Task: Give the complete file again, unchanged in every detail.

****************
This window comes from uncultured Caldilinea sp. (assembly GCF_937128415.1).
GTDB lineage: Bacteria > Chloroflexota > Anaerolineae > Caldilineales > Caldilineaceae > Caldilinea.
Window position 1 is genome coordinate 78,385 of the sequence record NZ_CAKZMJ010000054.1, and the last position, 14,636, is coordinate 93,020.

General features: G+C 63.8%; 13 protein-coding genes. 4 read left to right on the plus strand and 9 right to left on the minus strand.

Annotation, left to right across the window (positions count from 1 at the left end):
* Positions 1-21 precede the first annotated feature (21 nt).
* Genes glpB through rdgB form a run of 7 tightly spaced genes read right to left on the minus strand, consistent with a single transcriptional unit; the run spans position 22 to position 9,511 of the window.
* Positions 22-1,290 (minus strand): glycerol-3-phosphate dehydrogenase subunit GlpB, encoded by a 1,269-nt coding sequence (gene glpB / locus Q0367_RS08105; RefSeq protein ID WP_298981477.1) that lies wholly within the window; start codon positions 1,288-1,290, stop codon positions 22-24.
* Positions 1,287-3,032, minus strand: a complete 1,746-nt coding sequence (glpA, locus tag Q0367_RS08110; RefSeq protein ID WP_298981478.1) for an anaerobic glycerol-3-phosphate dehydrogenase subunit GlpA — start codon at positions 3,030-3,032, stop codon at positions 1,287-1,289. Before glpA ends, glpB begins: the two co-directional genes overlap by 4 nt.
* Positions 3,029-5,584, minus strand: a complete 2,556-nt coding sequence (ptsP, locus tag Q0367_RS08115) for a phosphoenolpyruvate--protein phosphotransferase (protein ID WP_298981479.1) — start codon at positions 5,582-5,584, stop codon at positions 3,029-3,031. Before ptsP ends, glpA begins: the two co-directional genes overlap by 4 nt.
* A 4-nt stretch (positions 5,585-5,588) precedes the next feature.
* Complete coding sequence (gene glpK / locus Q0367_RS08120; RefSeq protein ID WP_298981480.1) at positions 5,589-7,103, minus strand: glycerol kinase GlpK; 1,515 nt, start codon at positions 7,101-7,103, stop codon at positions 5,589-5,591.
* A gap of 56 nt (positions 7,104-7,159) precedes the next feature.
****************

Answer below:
This window comes from uncultured Caldilinea sp. (assembly GCF_937128415.1).
GTDB lineage: Bacteria > Chloroflexota > Anaerolineae > Caldilineales > Caldilineaceae > Caldilinea.
Window position 1 is genome coordinate 78,385 of the sequence record NZ_CAKZMJ010000054.1, and the last position, 14,636, is coordinate 93,020.

General features: G+C 63.8%; 13 protein-coding genes. 4 read left to right on the plus strand and 9 right to left on the minus strand.

Annotation, left to right across the window (positions count from 1 at the left end):
* Positions 1-21 precede the first annotated feature (21 nt).
* Genes glpB through rdgB form a run of 7 tightly spaced genes read right to left on the minus strand, consistent with a single transcriptional unit; the run spans position 22 to position 9,511 of the window.
* Positions 22-1,290 (minus strand): glycerol-3-phosphate dehydrogenase subunit GlpB, encoded by a 1,269-nt coding sequence (gene glpB / locus Q0367_RS08105; RefSeq protein ID WP_298981477.1) that lies wholly within the window; start codon positions 1,288-1,290, stop codon positions 22-24.
* Positions 1,287-3,032, minus strand: a complete 1,746-nt coding sequence (glpA, locus tag Q0367_RS08110; RefSeq protein ID WP_298981478.1) for an anaerobic glycerol-3-phosphate dehydrogenase subunit GlpA — start codon at positions 3,030-3,032, stop codon at positions 1,287-1,289. Before glpA ends, glpB begins: the two co-directional genes overlap by 4 nt.
* Positions 3,029-5,584, minus strand: a complete 2,556-nt coding sequence (ptsP, locus tag Q0367_RS08115) for a phosphoenolpyruvate--protein phosphotransferase (protein ID WP_298981479.1) — start codon at positions 5,582-5,584, stop codon at positions 3,029-3,031. Before ptsP ends, glpA begins: the two co-directional genes overlap by 4 nt.
* A 4-nt stretch (positions 5,585-5,588) precedes the next feature.
* Complete coding sequence (gene glpK / locus Q0367_RS08120; RefSeq protein ID WP_298981480.1) at positions 5,589-7,103, minus strand: glycerol kinase GlpK; 1,515 nt, start codon at positions 7,101-7,103, stop codon at positions 5,589-5,591.
* A gap of 56 nt (positions 7,104-7,159) precedes the next feature.